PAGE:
The Gospel Observer

"Go therefore and make disciples of all the nations...teaching them to observe all that I commanded you, and lo, I am with you always, even to the end of the age" (Matt. 28:19,20).
April 22, 2012


1) "Consider Jesus" (Tom Edwards)
2) News & Notes


"Consider Jesus"
by Tom Edwards

In Hebrews 3:1, the following exhortation is given that is just as important for Christians today as for those whom the Hebrew writer was addressing about 1,945 years ago: "Therefore, holy brethren, partakers of a heavenly calling, consider Jesus, the Apostle and High Priest of our confession[.]"

Of all people or things to consider, what could be more important and lead to greater benefits than to give thought to who Jesus is, to what He has done, to what He continues to do -- and, in view of that, to hearken to what He requires of us?  For to think on Jesus is to think on God, since Christ is the "exact representation" of God the Father's nature (Heb. 1:3); and in Christ, "all the fullness of Deity dwells in bodily form" (Col. 2:9).  Therefore, to know Jesus is to know God (Jn. 14:7; Jn. 1:1-3, 14).  In view of this, we should give serious intent toward focusing on Jesus.  For the Greek word for "consider" (katanoeo) not only means to "observe" and "understand," but also "to consider attentively, fix one's eyes or mind upon" (Thayer).  Of course, even the English word primarily means "to think carefully about...contemplate, ponder" (Random House Webster's Electronic Dictionary and Thesaurus).  So it denotes much more than to merely give a cursory glance to.  Rather, we are to look wholeheartedly to the Lord.  And though this is always important, it was especially needful for the Hebrew writer's readership to see of all the greater and better things of the New Covenant that Christ has made possible; and that they would, therefore, also realize the futility and senselessness in going back to the Old Covenant and its "shadows" (which would cause one to be "severed from Christ" and fall from grace, according to Galatians 5:4). 

In considering Jesus as our great "High Priest," we don't think of a lamb that He offered on our behalf; but, instead, His own life, which was necessary toward atoning for sin and enabling Him to be our High Priest in heaven.  Now, because He has accomplished that, we can also do as the Hebrews were instructed: "Therefore, since we have a great high priest who has passed through the heavens, Jesus the Son of God, let us hold fast our confession.  For we do not have a high priest who cannot sympathize with our weaknesses, but One who has been tempted in all things as we are, yet without sin.  Therefore let us draw near with confidence to the throne of grace, so that we may receive mercy and find grace to help in time of need" (Heb. 4:14-16).  

William Barclay points out that "The Latin for a priest is pontifex, which means a Bridge-builder.  The priest built a bridge between man and God."  How true this is of Jesus Christ who has become that metaphorical bridge that can link humanity with Deity; and the only One who can do so, according to 1 Timothy 2:5: "For there is one God, and one mediator also between God and men, the man Christ Jesus."   Going along with this, Jesus declares, "...'I am the way, and the truth, and the life; no one comes to the Father but through Me'" (Jn. 14:6).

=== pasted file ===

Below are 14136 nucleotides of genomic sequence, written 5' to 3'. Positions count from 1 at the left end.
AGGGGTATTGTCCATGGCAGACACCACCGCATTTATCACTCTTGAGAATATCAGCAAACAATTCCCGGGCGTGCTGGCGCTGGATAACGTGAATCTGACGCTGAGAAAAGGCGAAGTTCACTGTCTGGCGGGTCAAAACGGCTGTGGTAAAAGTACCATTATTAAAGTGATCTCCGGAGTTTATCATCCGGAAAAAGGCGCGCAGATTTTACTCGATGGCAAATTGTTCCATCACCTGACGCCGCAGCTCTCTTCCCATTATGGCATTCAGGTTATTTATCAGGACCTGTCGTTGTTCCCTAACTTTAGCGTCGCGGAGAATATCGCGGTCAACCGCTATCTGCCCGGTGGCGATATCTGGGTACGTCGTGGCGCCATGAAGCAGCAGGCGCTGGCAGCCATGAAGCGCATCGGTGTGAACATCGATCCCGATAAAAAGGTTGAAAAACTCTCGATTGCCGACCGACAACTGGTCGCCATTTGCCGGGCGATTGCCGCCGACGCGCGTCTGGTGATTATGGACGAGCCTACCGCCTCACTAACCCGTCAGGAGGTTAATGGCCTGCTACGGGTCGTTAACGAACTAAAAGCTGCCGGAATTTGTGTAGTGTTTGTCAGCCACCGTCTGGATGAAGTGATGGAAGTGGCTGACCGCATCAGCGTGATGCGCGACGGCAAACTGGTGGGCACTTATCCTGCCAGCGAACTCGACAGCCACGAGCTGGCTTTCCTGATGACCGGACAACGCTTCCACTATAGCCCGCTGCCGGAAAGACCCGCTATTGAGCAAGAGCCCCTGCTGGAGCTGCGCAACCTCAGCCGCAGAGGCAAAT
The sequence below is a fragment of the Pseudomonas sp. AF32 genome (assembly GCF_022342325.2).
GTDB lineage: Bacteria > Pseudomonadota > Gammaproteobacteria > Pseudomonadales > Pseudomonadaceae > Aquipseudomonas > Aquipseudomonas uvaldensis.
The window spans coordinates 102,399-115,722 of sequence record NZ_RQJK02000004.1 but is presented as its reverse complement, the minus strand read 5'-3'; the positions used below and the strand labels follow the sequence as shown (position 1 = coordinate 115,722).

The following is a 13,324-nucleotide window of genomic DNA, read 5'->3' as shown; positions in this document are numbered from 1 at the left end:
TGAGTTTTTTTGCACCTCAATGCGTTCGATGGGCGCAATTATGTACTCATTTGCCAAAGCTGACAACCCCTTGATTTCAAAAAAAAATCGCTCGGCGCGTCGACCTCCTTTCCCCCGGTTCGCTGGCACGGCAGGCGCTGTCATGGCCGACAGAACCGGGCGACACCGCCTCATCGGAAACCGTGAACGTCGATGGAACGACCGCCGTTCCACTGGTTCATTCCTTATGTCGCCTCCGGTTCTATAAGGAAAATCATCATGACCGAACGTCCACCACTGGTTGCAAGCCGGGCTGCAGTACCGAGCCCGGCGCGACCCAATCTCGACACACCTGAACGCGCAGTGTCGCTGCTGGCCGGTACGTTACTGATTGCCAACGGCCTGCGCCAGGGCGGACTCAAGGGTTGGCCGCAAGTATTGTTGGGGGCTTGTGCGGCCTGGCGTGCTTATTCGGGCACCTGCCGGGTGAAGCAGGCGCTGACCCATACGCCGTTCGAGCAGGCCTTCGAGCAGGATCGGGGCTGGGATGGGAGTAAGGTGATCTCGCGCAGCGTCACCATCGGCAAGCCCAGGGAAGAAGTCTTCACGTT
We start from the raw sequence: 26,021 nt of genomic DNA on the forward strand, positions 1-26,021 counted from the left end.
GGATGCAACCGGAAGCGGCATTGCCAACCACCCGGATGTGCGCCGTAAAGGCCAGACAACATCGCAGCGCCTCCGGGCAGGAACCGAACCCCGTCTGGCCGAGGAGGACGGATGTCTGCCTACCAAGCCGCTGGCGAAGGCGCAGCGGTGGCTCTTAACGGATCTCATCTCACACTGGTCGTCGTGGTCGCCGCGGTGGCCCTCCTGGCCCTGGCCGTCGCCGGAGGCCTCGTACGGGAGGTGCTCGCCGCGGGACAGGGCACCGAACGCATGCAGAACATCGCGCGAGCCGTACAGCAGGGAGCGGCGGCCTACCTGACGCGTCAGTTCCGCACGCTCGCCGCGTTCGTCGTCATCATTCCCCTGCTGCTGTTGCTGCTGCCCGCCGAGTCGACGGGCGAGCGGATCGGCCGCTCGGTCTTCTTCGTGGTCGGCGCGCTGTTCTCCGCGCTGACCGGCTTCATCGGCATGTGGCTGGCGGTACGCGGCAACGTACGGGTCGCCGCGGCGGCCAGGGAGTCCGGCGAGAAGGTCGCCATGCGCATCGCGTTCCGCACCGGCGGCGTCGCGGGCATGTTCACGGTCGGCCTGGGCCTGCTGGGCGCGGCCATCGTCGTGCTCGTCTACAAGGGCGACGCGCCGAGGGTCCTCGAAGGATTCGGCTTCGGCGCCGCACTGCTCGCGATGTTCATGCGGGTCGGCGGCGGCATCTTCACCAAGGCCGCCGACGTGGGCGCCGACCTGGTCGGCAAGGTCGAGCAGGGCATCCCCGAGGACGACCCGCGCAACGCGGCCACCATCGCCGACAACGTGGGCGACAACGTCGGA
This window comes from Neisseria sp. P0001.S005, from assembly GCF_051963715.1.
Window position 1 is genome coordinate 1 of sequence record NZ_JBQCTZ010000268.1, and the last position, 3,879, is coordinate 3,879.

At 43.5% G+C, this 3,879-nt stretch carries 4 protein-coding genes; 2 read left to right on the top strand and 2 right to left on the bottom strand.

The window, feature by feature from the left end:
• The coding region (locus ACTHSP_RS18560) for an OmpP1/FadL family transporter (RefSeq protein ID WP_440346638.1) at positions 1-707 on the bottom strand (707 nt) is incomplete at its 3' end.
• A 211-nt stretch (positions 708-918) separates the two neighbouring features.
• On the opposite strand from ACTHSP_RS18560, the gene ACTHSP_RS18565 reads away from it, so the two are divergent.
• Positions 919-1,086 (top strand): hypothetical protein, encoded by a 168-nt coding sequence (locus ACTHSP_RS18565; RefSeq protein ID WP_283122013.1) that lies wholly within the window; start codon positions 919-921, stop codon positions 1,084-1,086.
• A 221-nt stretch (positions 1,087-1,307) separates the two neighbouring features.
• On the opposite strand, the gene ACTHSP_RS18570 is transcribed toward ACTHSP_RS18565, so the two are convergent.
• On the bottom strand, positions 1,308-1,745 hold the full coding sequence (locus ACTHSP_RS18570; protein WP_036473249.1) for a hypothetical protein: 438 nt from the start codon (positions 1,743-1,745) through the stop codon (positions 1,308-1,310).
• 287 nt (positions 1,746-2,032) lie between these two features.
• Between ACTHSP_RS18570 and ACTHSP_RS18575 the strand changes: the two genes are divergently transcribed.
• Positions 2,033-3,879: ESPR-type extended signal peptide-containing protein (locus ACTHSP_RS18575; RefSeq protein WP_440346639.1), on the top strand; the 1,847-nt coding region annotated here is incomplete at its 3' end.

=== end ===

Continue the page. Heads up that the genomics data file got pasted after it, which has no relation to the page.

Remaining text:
The Hebrew writer had also exhorted the brethren to consider Jesus as "the Apostle." Simply put, the term "apostle" means "one sent."  So just as Jesus had selected those twelve (and later a couple more) to send into the world as His apostles, even so, the Father had carried out the same with Jesus, which the Lord has expressed in His prayer in John 17:18: "As Thou didst send Me into the world, I also have sent them into the world."  And not only did the Lord pray specifically for the apostles (vv. 15-19), but, afterwards, for "...those also who believe in Me through their [the apostles'] word" (vv. 20-21).  Being a witness for Jesus Christ, the apostle John also acknowledges, in referring to himself and the other apostles, "We have seen and testify that the Father has sent the Son to be the Savior of the world" (1 Jn. 4:14).  

In Jewish terminology, "apostle" was used to describe envoys (messengers) of the Sanhedrin.  They were granted the Sanhedrin's authority and were bearers of their commands.  In the Greek world, it can often mean an "ambassador," which is also the term (though from a different Greek word) that is used in referring to the role of the apostles in 2 Corinthians 5:20: "Therefore, we are ambassadors for Christ, as though God were making an appeal through us; we beg you on behalf of Christ, be reconciled to God."

The Hebrew writer then continues with setting forth something else to also consider about Jesus: "He was faithful to Him who appointed Him, as Moses also was in all His house" (Heb. 3:2).  Never was one more faithful than the Lord.  For who among men could also say as Jesus does in John 8:29, "And He who sent Me is with Me; He has not left Me alone, for I always do the things that are pleasing to Him"?  Note the word "always."  The Lord never failed to obey -- and even to the point of intense suffering and death. Consider, for instance, these following passages:

"I gave My back to those who strike Me, And My cheeks to those who pluck out the beard; I did not cover My face from humiliation and spitting" (Isa. 50:6).

Also, Hebrews 12:1-4, where again instruction is given to focus on Jesus: "Therefore, since we have so great a cloud of witnesses surrounding us, let us also lay aside every encumbrance, and the sin which so easily entangles us, and let us run with endurance the race that is set before us, fixing our eyes on Jesus, the author and perfecter of faith, who for the joy set before Him endured the cross, despising the shame, and has sat down at the right hand of the throne of God.  For consider Him who has endured such hostility by sinners against Himself, so that you may not grow weary and lose heart. You have not yet resisted to the point of shedding blood in your striving against sin[.]"

And Philippians 2:5-11: "Have this attitude in yourselves which was also in Christ Jesus, who, although He existed in the form of God, did not regard equality with God a thing to be grasped, but emptied Himself, taking the form of a bond-servant, and being made in the likeness of men.  And being found in appearance as a man, He humbled Himself by becoming obedient to the point of death, even death on a cross.  Therefore also God highly exalted Him, and bestowed on Him the name which is above every name, that at the name of Jesus EVERY KNEE SHOULD BOW, of those who are in heaven, and on earth, and under the earth, and that every tongue should confess that Jesus Christ is Lord, to the glory of God the Father."